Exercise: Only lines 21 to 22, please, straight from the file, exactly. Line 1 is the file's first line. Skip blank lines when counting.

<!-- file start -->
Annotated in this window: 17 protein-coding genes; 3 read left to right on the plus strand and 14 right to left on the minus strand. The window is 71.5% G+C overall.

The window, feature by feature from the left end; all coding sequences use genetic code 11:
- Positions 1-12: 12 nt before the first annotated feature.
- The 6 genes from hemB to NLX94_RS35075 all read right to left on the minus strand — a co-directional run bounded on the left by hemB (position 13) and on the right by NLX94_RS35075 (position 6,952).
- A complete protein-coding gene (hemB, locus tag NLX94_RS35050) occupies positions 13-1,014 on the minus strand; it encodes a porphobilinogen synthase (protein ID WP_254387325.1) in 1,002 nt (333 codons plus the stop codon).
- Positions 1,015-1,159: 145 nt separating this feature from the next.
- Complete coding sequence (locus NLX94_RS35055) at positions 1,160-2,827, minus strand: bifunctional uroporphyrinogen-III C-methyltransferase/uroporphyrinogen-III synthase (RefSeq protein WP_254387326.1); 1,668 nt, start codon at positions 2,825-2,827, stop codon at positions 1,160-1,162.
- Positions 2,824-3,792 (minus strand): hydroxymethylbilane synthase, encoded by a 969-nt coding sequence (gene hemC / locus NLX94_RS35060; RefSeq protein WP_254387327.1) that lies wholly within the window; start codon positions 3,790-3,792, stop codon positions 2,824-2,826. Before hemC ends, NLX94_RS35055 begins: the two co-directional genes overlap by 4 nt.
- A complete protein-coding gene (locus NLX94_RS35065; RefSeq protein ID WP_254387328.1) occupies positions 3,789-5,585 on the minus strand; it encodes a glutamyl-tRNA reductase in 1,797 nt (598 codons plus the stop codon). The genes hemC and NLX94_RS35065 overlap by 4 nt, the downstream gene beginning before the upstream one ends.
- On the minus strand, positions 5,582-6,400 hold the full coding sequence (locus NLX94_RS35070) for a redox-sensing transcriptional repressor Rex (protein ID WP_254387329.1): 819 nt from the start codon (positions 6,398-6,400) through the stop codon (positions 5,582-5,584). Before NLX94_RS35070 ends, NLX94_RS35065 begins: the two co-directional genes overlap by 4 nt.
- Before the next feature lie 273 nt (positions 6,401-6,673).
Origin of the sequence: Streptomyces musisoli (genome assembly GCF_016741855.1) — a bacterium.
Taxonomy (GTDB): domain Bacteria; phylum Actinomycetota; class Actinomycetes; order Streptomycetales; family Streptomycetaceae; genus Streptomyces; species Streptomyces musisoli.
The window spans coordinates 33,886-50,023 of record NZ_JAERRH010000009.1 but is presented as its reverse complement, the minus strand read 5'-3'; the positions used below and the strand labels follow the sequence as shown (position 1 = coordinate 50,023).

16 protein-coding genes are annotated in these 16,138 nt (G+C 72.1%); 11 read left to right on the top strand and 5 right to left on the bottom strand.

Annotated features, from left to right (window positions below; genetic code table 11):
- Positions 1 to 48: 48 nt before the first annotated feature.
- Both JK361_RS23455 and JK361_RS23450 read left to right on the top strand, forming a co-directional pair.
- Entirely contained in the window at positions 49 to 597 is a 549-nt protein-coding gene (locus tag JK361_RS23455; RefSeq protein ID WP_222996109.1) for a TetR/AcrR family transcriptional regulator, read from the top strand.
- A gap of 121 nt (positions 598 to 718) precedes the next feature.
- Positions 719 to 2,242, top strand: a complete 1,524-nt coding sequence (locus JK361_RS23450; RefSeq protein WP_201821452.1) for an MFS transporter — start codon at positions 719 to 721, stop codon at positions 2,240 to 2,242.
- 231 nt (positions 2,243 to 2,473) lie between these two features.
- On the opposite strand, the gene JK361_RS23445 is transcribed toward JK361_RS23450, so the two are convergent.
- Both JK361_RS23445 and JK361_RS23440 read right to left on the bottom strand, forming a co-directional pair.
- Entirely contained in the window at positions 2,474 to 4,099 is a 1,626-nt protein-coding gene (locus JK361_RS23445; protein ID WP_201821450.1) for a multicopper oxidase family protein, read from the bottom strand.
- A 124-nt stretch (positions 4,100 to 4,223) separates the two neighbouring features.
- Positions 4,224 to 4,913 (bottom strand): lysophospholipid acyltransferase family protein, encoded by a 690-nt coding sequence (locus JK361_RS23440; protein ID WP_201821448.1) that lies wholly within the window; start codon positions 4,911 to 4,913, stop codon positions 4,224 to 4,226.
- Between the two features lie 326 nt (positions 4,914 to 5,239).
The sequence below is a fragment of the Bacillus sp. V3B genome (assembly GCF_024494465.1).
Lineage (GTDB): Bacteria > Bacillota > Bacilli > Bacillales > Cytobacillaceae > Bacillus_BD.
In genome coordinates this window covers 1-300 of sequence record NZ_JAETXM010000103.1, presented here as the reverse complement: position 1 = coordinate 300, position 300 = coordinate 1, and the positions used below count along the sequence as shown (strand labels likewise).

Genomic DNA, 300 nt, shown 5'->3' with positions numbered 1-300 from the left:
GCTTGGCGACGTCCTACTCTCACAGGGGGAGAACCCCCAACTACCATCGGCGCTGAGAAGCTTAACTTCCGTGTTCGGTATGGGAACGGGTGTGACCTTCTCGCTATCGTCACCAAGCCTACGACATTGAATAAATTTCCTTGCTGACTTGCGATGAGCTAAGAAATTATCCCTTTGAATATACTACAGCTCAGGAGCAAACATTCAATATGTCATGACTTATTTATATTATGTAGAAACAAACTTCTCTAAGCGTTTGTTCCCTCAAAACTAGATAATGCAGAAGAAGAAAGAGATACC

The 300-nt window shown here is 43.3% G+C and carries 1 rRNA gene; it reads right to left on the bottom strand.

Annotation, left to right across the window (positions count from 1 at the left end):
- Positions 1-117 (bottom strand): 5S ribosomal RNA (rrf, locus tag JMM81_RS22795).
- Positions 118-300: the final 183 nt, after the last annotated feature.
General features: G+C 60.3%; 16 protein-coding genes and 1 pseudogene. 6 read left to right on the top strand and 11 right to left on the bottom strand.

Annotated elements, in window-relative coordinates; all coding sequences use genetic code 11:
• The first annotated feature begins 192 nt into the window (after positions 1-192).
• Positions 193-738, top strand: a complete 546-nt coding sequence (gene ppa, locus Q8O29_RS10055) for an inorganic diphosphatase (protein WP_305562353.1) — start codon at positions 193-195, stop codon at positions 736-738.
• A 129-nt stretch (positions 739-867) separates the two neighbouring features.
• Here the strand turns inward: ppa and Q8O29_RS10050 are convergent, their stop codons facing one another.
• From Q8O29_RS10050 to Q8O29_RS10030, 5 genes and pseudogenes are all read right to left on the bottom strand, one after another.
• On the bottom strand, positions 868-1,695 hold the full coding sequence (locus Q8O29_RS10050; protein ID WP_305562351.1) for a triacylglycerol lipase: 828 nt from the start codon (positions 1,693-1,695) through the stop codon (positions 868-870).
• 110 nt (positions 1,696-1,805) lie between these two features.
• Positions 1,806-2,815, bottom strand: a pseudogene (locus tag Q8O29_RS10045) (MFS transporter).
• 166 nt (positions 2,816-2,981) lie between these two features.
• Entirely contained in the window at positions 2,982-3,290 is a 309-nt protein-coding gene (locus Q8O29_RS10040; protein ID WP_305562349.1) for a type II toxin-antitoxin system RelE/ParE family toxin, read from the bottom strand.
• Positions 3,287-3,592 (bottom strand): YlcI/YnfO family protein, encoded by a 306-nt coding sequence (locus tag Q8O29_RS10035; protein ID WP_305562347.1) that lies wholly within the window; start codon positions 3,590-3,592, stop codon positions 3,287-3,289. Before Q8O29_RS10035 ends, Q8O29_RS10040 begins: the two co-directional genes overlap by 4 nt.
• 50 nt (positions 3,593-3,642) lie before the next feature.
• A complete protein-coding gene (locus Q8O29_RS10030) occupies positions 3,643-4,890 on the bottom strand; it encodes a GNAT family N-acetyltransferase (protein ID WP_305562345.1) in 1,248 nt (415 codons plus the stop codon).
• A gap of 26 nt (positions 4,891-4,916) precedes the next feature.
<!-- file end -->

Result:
- Positions 719 to 2,242, top strand: a complete 1,524-nt coding sequence (locus JK361_RS23450; RefSeq protein WP_201821452.1) for an MFS transporter — start codon at positions 719 to 721, stop codon at positions 2,240 to 2,242.
- 231 nt (positions 2,243 to 2,473) lie between these two features.